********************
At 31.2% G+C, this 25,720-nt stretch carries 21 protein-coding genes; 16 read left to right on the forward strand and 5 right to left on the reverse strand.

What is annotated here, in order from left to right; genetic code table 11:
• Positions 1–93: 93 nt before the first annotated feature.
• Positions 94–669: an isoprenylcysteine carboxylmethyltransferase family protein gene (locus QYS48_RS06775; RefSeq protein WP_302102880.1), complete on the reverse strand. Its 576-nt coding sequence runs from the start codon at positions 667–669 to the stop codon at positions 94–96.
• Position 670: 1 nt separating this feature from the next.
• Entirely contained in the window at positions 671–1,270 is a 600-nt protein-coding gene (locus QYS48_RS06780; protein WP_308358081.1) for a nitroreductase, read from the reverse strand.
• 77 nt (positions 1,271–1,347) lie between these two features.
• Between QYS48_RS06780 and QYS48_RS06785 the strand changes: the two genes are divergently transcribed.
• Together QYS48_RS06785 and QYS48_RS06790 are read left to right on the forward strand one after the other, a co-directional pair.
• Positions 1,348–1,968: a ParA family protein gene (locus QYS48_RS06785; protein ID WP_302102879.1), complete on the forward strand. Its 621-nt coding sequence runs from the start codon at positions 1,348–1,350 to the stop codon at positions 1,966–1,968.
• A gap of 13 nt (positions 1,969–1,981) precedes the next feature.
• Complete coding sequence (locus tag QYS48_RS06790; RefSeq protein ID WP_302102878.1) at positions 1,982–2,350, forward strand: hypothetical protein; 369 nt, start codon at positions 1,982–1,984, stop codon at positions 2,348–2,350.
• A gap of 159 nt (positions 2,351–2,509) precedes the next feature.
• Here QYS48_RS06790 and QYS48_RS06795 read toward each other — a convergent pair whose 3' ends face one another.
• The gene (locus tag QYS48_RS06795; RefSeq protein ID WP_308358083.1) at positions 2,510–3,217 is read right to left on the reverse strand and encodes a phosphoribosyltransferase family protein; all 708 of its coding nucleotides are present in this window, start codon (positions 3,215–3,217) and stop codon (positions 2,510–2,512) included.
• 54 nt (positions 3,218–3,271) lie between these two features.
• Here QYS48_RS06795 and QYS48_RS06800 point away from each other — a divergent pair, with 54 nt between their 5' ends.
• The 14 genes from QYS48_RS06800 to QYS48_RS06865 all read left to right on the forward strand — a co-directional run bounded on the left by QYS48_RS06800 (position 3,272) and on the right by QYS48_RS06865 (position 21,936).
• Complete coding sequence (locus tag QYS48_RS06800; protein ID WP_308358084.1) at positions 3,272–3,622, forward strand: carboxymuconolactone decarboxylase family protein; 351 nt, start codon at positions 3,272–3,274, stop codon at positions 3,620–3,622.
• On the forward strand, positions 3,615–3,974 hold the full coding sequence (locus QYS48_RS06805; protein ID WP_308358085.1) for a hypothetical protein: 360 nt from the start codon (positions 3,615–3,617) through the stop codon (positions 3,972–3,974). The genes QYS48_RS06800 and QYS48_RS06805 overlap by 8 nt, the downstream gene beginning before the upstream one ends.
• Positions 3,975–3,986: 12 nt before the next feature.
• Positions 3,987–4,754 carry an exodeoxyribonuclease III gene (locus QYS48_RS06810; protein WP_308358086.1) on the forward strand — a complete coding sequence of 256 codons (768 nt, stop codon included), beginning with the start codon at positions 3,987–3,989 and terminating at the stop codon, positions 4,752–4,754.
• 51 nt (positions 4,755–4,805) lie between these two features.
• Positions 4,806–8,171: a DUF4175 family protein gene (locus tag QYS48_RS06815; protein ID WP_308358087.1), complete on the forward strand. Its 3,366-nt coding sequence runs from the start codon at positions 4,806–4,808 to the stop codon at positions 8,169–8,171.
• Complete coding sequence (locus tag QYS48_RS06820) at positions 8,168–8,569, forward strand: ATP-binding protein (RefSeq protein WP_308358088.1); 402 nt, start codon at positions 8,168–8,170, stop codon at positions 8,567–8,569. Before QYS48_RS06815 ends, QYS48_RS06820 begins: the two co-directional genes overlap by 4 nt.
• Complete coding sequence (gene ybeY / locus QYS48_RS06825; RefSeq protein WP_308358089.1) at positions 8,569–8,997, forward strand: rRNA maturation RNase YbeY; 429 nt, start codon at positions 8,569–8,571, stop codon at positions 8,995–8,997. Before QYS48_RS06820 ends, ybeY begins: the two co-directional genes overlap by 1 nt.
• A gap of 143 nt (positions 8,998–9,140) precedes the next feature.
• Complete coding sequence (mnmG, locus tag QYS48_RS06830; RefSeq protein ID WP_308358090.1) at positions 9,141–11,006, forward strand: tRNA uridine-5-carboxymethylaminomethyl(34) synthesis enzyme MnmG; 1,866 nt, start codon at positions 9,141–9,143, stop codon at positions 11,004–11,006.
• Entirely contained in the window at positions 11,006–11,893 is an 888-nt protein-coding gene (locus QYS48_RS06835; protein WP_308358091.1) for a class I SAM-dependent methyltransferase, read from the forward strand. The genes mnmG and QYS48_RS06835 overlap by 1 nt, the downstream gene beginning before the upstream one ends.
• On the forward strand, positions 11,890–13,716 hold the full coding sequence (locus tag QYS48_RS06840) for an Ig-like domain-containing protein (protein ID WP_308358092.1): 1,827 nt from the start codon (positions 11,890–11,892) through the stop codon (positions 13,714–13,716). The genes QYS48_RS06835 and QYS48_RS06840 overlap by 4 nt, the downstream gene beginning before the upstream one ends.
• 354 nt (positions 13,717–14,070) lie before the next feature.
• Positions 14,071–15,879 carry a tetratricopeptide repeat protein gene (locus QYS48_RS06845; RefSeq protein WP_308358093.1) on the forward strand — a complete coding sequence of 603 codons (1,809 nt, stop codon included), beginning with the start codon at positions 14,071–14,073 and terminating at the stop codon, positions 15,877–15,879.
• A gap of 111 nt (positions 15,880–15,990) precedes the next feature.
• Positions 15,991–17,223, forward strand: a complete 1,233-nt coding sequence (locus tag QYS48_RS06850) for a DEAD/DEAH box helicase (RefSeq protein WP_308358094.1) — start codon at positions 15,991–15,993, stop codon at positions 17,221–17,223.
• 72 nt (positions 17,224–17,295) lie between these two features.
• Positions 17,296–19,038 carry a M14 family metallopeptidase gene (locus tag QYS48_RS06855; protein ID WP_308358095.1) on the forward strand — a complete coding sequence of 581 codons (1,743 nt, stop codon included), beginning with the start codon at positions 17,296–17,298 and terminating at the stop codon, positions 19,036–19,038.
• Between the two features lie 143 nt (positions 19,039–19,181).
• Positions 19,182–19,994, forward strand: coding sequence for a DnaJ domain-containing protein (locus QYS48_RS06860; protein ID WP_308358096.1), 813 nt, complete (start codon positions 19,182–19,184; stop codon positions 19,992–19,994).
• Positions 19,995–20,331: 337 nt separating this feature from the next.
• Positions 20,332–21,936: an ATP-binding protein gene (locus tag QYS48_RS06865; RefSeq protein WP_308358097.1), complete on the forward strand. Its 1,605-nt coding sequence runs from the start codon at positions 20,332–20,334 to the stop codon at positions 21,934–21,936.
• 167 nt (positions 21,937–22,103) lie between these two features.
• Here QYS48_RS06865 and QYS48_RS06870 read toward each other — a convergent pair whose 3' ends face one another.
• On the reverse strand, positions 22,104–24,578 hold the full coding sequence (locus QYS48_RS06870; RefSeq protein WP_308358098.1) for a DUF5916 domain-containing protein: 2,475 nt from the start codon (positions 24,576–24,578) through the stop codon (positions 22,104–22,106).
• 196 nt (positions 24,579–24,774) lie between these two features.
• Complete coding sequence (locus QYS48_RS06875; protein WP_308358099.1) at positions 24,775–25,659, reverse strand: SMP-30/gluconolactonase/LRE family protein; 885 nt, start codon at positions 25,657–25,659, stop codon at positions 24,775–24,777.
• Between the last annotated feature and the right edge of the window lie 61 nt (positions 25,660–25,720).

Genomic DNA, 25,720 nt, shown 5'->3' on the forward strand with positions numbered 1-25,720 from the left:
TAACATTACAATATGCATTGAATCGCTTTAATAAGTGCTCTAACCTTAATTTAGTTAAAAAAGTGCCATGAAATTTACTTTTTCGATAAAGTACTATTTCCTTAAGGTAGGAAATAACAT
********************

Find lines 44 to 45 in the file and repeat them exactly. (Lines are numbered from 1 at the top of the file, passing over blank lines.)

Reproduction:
• 196 nt (positions 24,579–24,774) lie between these two features.
• Complete coding sequence (locus QYS48_RS06875; protein WP_308358099.1) at positions 24,775–25,659, reverse strand: SMP-30/gluconolactonase/LRE family protein; 885 nt, start codon at positions 25,657–25,659, stop codon at positions 24,775–24,777.